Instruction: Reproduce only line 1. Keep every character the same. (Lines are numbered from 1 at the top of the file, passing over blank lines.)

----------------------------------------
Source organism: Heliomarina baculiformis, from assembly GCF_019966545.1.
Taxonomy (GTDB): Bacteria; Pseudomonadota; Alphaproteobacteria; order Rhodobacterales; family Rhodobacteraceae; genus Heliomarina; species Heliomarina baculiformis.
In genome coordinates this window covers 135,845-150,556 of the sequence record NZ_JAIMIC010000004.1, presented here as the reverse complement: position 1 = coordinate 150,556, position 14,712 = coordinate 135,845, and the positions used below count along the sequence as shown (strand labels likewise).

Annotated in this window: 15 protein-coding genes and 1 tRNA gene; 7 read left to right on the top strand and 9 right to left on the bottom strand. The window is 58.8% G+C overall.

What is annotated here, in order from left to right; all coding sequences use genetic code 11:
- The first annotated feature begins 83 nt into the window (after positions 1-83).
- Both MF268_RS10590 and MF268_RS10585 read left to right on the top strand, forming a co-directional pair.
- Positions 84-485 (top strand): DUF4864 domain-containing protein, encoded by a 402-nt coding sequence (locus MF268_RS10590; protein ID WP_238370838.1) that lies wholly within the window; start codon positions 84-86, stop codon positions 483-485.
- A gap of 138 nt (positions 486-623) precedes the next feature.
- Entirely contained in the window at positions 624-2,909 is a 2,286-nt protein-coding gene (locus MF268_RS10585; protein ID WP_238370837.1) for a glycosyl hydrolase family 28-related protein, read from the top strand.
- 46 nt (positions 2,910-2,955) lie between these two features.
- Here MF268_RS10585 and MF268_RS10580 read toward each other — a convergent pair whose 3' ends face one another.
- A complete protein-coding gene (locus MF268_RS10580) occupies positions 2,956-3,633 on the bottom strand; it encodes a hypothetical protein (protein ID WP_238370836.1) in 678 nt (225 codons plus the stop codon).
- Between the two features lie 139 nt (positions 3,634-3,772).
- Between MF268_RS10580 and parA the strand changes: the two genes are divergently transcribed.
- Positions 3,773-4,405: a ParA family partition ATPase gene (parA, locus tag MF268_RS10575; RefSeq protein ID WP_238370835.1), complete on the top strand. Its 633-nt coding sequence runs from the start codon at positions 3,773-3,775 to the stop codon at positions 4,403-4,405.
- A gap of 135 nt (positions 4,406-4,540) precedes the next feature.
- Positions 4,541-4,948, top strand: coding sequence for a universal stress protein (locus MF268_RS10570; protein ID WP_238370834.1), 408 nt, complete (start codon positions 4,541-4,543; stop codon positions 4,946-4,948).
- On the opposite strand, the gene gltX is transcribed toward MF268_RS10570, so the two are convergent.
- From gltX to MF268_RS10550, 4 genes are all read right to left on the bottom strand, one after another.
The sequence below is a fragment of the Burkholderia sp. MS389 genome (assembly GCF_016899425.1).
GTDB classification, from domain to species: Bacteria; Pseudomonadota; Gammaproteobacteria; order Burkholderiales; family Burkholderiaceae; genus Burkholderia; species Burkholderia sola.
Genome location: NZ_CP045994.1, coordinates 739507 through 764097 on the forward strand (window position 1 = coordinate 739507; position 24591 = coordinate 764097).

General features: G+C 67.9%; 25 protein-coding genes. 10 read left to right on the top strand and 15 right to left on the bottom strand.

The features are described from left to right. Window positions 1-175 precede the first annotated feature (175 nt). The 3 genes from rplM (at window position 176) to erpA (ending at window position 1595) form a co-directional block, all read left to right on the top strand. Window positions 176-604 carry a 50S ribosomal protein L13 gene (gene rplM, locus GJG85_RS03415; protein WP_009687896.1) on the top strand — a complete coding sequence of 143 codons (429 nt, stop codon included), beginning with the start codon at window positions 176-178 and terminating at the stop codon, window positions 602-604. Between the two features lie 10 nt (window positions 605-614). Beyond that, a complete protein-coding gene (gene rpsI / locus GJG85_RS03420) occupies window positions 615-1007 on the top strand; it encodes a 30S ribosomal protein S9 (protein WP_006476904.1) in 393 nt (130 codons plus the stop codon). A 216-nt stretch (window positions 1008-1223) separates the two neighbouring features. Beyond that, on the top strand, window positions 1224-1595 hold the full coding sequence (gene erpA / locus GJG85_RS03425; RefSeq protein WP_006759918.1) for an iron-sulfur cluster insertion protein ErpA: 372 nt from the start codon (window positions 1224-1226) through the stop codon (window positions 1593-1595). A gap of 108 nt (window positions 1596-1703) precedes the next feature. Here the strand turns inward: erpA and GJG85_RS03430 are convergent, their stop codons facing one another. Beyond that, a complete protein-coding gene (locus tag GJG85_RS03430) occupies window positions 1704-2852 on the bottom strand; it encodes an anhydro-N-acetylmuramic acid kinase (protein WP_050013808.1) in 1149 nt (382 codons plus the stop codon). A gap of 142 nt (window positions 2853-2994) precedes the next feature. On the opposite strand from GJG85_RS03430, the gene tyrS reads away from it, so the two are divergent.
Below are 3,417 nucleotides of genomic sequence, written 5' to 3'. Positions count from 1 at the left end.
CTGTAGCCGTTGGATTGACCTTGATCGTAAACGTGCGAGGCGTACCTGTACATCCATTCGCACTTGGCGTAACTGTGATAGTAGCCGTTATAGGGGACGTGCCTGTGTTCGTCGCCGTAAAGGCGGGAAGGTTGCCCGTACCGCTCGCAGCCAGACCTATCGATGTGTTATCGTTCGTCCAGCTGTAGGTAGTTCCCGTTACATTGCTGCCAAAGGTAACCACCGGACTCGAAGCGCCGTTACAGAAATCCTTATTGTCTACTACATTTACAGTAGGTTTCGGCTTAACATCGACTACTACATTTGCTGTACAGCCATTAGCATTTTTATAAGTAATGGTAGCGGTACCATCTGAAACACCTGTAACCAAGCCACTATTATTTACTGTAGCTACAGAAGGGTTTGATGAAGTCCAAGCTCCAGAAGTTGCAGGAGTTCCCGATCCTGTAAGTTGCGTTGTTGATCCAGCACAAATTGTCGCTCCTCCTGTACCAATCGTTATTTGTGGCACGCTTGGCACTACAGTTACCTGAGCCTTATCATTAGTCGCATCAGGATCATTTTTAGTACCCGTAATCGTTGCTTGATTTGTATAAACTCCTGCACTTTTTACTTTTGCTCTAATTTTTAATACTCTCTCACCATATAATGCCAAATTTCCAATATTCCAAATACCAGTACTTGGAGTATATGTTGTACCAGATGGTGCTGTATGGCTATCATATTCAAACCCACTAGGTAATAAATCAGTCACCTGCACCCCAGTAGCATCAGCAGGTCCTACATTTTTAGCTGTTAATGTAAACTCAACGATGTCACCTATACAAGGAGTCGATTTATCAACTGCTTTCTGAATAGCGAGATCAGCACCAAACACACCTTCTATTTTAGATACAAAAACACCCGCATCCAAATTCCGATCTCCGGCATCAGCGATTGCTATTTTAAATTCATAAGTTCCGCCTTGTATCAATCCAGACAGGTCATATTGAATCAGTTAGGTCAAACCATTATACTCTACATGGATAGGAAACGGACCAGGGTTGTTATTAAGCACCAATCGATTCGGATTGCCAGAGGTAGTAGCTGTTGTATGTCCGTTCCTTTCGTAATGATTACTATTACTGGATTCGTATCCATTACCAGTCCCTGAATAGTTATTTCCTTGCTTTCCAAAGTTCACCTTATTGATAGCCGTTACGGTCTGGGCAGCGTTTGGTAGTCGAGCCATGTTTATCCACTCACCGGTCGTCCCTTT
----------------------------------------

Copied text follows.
Source organism: Heliomarina baculiformis, from assembly GCF_019966545.1.